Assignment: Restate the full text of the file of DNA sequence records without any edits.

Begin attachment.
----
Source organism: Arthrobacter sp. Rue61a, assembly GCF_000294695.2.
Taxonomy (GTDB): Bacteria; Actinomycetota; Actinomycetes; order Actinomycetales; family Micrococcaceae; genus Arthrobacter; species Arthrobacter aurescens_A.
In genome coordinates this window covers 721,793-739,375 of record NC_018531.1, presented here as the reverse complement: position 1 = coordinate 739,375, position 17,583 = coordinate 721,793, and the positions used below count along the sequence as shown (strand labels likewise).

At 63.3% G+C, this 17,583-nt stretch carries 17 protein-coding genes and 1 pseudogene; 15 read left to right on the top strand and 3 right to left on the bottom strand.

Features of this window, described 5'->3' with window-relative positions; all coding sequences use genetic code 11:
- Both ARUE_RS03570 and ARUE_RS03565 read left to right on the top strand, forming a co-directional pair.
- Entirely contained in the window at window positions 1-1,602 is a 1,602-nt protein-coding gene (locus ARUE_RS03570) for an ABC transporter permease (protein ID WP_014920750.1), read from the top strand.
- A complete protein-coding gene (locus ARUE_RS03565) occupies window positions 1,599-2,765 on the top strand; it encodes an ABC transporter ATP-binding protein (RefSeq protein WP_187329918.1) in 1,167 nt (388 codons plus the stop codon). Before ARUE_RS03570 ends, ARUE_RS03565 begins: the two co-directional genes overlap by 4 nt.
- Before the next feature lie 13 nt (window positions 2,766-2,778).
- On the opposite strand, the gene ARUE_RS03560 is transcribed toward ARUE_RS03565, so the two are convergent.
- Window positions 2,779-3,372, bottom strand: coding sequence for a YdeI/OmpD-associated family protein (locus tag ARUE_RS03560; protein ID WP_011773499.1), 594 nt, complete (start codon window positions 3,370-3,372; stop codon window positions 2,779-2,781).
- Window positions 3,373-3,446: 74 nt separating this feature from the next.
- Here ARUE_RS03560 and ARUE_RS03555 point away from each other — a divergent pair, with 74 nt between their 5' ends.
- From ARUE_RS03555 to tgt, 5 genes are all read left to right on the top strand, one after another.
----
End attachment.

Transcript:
Source organism: Arthrobacter sp. Rue61a, assembly GCF_000294695.2.
Taxonomy (GTDB): Bacteria; Actinomycetota; Actinomycetes; order Actinomycetales; family Micrococcaceae; genus Arthrobacter; species Arthrobacter aurescens_A.
In genome coordinates this window covers 721,793-739,375 of record NC_018531.1, presented here as the reverse complement: position 1 = coordinate 739,375, position 17,583 = coordinate 721,793, and the positions used below count along the sequence as shown (strand labels likewise).

At 63.3% G+C, this 17,583-nt stretch carries 17 protein-coding genes and 1 pseudogene; 15 read left to right on the top strand and 3 right to left on the bottom strand.

Features of this window, described 5'->3' with window-relative positions; all coding sequences use genetic code 11:
- Both ARUE_RS03570 and ARUE_RS03565 read left to right on the top strand, forming a co-directional pair.
- Entirely contained in the window at window positions 1-1,602 is a 1,602-nt protein-coding gene (locus ARUE_RS03570) for an ABC transporter permease (protein ID WP_014920750.1), read from the top strand.
- A complete protein-coding gene (locus ARUE_RS03565) occupies window positions 1,599-2,765 on the top strand; it encodes an ABC transporter ATP-binding protein (RefSeq protein WP_187329918.1) in 1,167 nt (388 codons plus the stop codon). Before ARUE_RS03570 ends, ARUE_RS03565 begins: the two co-directional genes overlap by 4 nt.
- Before the next feature lie 13 nt (window positions 2,766-2,778).
- On the opposite strand, the gene ARUE_RS03560 is transcribed toward ARUE_RS03565, so the two are convergent.
- Window positions 2,779-3,372, bottom strand: coding sequence for a YdeI/OmpD-associated family protein (locus tag ARUE_RS03560; protein ID WP_011773499.1), 594 nt, complete (start codon window positions 3,370-3,372; stop codon window positions 2,779-2,781).
- Window positions 3,373-3,446: 74 nt separating this feature from the next.
- Here ARUE_RS03560 and ARUE_RS03555 point away from each other — a divergent pair, with 74 nt between their 5' ends.
- From ARUE_RS03555 to tgt, 5 genes are all read left to right on the top strand, one after another.